Rice Lake is a lake located in Northumberland and Peterborough counties in south-eastern Ontario. The lake is located south of the city of Peterborough, and the Kawartha Lakes and north of Cobourg. It is part of the Trent-Severn Waterway, which flows into the lake by the Otonabee and out via the Trent. The lake is 28 kilometres (17 mi) long and 5 km wide. Its maximum depth is 10m, with a surface water level at 187 m above sea level, raised to its present height by the Hastings Dam, built in the 19th century as part of the Trent-Severn canal system. Natives called it Pemadashdakota or "lake of the burning plains".
Lake Scugog is an artificially flooded lake in Scugog, Regional Municipality of Durham and the unitary city of Kawartha Lakes in central Ontario, Canada. It lies between the communities of Port Perry and Lindsay. The lake has been raised and lowered several times over its history. Though not technically part of the Kawartha lakes due to its shallow depths, it is often geographically linked to them. Its sole outflow, the Scugog River, connects to Sturgeon Lake. Lake Scugog is in the Great Lakes Basin and forms part of the Trent–Severn Waterway.
The Kawartha Lakes (/kə'wɔrθɐ/) are a chain of lakes in south-central Ontario, Canada that form the upper watershed of the Trent River. The lakes are located on the boundary between the Paleozoic limestone regions of the Golden Horseshoe, and the Precambrian granite Canadian Shield of northern and central Ontario.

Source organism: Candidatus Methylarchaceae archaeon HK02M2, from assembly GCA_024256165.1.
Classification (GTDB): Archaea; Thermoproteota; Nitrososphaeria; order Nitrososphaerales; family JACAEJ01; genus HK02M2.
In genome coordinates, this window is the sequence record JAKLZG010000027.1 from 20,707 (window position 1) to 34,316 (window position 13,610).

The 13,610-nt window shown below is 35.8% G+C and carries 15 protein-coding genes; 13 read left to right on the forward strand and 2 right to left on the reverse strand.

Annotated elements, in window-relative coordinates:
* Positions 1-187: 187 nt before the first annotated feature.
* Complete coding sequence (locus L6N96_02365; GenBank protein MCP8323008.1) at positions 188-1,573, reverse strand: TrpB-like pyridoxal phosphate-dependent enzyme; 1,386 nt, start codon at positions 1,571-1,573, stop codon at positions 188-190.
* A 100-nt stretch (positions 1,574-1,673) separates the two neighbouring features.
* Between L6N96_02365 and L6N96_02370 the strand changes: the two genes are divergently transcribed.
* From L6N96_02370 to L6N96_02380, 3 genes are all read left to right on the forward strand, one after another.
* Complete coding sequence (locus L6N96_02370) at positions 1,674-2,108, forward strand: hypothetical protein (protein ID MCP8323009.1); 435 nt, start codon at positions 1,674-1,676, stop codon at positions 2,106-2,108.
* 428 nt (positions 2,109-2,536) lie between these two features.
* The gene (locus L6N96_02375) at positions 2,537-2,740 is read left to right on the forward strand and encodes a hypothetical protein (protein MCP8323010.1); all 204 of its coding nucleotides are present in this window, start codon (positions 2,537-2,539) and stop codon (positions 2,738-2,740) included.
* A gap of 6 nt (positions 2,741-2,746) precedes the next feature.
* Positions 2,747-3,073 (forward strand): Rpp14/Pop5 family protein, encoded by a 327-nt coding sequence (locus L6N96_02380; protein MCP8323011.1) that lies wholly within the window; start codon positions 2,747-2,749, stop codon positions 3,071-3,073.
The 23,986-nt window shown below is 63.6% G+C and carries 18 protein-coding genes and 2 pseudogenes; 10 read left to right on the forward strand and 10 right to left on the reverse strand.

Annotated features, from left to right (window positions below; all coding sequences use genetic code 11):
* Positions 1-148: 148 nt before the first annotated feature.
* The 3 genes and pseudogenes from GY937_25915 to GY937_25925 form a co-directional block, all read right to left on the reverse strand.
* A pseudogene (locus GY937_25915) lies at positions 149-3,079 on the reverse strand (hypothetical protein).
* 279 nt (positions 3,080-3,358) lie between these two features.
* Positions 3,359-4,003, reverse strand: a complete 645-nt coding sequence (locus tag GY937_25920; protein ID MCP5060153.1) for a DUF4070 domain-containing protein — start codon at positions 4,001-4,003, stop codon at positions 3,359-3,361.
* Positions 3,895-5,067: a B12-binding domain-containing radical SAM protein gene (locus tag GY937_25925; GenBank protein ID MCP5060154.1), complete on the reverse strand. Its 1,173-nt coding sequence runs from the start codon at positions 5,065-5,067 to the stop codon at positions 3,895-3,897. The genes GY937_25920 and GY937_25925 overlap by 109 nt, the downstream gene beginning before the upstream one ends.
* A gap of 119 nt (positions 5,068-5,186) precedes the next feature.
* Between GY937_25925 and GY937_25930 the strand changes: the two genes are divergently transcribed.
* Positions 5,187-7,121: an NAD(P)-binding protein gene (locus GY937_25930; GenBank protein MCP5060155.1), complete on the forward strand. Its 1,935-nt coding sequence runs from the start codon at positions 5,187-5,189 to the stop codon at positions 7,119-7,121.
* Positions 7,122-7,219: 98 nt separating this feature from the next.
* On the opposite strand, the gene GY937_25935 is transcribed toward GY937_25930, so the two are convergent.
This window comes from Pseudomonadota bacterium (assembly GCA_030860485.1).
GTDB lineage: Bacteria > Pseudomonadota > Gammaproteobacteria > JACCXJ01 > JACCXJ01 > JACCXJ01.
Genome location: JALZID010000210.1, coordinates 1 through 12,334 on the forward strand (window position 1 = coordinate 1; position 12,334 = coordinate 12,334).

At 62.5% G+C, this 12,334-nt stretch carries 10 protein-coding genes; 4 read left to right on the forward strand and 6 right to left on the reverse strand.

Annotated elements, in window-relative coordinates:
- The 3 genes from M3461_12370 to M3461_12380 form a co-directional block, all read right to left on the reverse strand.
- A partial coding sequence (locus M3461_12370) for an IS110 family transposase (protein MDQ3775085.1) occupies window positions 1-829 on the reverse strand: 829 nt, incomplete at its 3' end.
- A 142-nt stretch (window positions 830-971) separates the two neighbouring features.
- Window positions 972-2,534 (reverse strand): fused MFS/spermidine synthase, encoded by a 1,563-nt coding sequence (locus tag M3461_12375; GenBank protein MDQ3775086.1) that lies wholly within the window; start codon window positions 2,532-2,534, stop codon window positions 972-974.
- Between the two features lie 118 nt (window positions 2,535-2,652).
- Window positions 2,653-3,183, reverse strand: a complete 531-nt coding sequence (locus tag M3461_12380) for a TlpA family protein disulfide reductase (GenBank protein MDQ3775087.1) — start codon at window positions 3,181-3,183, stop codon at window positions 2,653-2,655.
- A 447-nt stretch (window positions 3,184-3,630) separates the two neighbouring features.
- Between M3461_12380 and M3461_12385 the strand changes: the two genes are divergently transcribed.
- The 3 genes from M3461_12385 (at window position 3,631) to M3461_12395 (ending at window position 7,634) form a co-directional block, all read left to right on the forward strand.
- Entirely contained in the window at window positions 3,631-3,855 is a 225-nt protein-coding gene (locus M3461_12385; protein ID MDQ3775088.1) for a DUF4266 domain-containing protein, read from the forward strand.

The Municipality of Trent Lakes is a lower-tier township in the rural, mostly wooded northern section of Peterborough County, Ontario, Canada. The municipality has a primarily cottage and tourist industry based economy but has grown year round residency due to its commute distance to the Greater Toronto Area.
The Crowe River is a river in the counties of Haliburton, Hastings, Northumberland and Peterborough in southern Ontario, Canada. It is in the Lake Ontario drainage basin and is a tributary of the Trent River.
Bobcaygeon is a community on the Trent–Severn Waterway in the City of Kawartha Lakes, east-central Ontario, Canada.
Young's Point is a small village in Ontario, Canada, established in 1825. It is about 25 kilometres (16 mi) north of Peterborough.
The Township of Verulam was a rural municipality within the former Victoria County, now the city of Kawartha Lakes. It was bounded on the north by the geographic township of Somerville, the south by the geographic township of Emily, the west by the geographic township of Fenelon, and the east by the County of Peterborough. For the purposes of government, land surveying and reference, it is now properly referred to as the "Geographic Township of Verulam".
Jack Lake is a lake and reservoir in the municipalities of Havelock-Belmont-Methuen and North Kawartha, Peterborough County in Central Ontario, Canada, about 100 mi (160 km) directly northeast of Toronto and at the edge of the Canadian Shield in the northeastern portion of the Kawartha lakes region. The lake is in the Great Lakes Basin, and serves as a small headwater pond for the Trent-Severn Waterway. The Dispersed rural community of Jack Lake is on the northwest shore of the lake, reached by Peterborough County Road 52 / Jack Lake Road from the community of Apsley, about 5 kilometres (3.1 mi) to the north on Ontario Highway 28.